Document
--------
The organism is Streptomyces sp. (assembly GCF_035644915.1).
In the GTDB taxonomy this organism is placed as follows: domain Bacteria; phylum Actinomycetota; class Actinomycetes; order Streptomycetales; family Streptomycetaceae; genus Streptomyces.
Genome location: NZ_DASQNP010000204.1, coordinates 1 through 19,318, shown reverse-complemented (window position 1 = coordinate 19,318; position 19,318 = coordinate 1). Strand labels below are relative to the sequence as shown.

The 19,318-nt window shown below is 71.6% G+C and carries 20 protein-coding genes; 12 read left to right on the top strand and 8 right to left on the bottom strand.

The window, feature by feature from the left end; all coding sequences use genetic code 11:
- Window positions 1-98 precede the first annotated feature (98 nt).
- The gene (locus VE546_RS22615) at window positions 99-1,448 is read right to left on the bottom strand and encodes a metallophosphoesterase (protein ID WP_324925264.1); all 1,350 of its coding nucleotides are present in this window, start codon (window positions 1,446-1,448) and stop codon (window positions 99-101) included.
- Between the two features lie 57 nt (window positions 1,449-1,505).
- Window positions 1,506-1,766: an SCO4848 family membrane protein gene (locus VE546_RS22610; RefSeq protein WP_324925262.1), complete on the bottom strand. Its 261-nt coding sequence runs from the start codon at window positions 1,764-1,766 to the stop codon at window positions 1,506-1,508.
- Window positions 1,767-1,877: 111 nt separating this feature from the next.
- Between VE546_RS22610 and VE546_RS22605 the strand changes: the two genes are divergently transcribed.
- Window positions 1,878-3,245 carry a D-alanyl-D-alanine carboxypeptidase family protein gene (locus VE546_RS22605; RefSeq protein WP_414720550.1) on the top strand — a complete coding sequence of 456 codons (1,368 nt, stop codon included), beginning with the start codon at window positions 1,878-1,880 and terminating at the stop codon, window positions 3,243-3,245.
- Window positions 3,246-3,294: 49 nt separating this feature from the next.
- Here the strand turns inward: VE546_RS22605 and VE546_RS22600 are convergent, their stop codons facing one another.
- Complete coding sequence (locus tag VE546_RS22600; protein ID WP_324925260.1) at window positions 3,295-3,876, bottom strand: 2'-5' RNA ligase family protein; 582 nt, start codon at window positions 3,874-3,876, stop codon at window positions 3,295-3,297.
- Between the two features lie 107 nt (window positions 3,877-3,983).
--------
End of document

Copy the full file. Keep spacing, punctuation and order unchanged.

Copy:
The organism is Streptomyces sp. (assembly GCF_035644915.1).
In the GTDB taxonomy this organism is placed as follows: domain Bacteria; phylum Actinomycetota; class Actinomycetes; order Streptomycetales; family Streptomycetaceae; genus Streptomyces.
Genome location: NZ_DASQNP010000204.1, coordinates 1 through 19,318, shown reverse-complemented (window position 1 = coordinate 19,318; position 19,318 = coordinate 1). Strand labels below are relative to the sequence as shown.

The 19,318-nt window shown below is 71.6% G+C and carries 20 protein-coding genes; 12 read left to right on the top strand and 8 right to left on the bottom strand.

The window, feature by feature from the left end; all coding sequences use genetic code 11:
- Window positions 1-98 precede the first annotated feature (98 nt).
- The gene (locus VE546_RS22615) at window positions 99-1,448 is read right to left on the bottom strand and encodes a metallophosphoesterase (protein ID WP_324925264.1); all 1,350 of its coding nucleotides are present in this window, start codon (window positions 1,446-1,448) and stop codon (window positions 99-101) included.
- Between the two features lie 57 nt (window positions 1,449-1,505).
- Window positions 1,506-1,766: an SCO4848 family membrane protein gene (locus VE546_RS22610; RefSeq protein WP_324925262.1), complete on the bottom strand. Its 261-nt coding sequence runs from the start codon at window positions 1,764-1,766 to the stop codon at window positions 1,506-1,508.
- Window positions 1,767-1,877: 111 nt separating this feature from the next.
- Between VE546_RS22610 and VE546_RS22605 the strand changes: the two genes are divergently transcribed.
- Window positions 1,878-3,245 carry a D-alanyl-D-alanine carboxypeptidase family protein gene (locus VE546_RS22605; RefSeq protein WP_414720550.1) on the top strand — a complete coding sequence of 456 codons (1,368 nt, stop codon included), beginning with the start codon at window positions 1,878-1,880 and terminating at the stop codon, window positions 3,243-3,245.
- Window positions 3,246-3,294: 49 nt separating this feature from the next.
- Here the strand turns inward: VE546_RS22605 and VE546_RS22600 are convergent, their stop codons facing one another.
- Complete coding sequence (locus tag VE546_RS22600; protein ID WP_324925260.1) at window positions 3,295-3,876, bottom strand: 2'-5' RNA ligase family protein; 582 nt, start codon at window positions 3,874-3,876, stop codon at window positions 3,295-3,297.
- Between the two features lie 107 nt (window positions 3,877-3,983).